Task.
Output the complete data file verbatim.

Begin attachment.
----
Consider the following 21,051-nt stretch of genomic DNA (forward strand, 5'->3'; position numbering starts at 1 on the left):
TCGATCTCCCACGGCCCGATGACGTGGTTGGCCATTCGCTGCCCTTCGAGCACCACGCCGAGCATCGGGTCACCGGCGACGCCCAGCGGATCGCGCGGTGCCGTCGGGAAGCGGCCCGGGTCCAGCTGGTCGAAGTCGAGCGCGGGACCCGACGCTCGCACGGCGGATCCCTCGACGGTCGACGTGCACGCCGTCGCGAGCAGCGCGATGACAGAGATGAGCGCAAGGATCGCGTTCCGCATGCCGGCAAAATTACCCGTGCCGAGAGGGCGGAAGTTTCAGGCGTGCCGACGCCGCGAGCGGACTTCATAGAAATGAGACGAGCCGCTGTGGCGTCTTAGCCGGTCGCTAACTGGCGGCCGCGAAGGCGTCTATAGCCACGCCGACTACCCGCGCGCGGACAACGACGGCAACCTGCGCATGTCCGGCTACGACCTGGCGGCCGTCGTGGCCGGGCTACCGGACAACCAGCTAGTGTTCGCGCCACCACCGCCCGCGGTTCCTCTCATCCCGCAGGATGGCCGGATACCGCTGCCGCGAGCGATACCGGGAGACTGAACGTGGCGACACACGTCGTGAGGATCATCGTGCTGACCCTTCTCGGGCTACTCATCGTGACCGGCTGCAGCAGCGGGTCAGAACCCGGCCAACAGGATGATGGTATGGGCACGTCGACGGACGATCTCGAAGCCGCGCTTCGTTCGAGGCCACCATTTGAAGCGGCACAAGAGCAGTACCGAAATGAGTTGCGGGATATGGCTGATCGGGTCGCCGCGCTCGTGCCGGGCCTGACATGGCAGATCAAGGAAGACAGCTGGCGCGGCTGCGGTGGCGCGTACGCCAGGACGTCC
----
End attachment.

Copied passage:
Consider the following 21,051-nt stretch of genomic DNA (forward strand, 5'->3'; position numbering starts at 1 on the left):
TCGATCTCCCACGGCCCGATGACGTGGTTGGCCATTCGCTGCCCTTCGAGCACCACGCCGAGCATCGGGTCACCGGCGACGCCCAGCGGATCGCGCGGTGCCGTCGGGAAGCGGCCCGGGTCCAGCTGGTCGAAGTCGAGCGCGGGACCCGACGCTCGCACGGCGGATCCCTCGACGGTCGACGTGCACGCCGTCGCGAGCAGCGCGATGACAGAGATGAGCGCAAGGATCGCGTTCCGCATGCCGGCAAAATTACCCGTGCCGAGAGGGCGGAAGTTTCAGGCGTGCCGACGCCGCGAGCGGACTTCATAGAAATGAGACGAGCCGCTGTGGCGTCTTAGCCGGTCGCTAACTGGCGGCCGCGAAGGCGTCTATAGCCACGCCGACTACCCGCGCGCGGACAACGACGGCAACCTGCGCATGTCCGGCTACGACCTGGCGGCCGTCGTGGCCGGGCTACCGGACAACCAGCTAGTGTTCGCGCCACCACCGCCCGCGGTTCCTCTCATCCCGCAGGATGGCCGGATACCGCTGCCGCGAGCGATACCGGGAGACTGAACGTGGCGACACACGTCGTGAGGATCATCGTGCTGACCCTTCTCGGGCTACTCATCGTGACCGGCTGCAGCAGCGGGTCAGAACCCGGCCAACAGGATGATGGTATGGGCACGTCGACGGACGATCTCGAAGCCGCGCTTCGTTCGAGGCCACCATTTGAAGCGGCACAAGAGCAGTACCGAAATGAGTTGCGGGATATGGCTGATCGGGTCGCCGCGCTCGTGCCGGGCCTGACATGGCAGATCAAGGAAGACAGCTGGCGCGGCTGCGGTGGCGCGTACGCCAGGACGTCC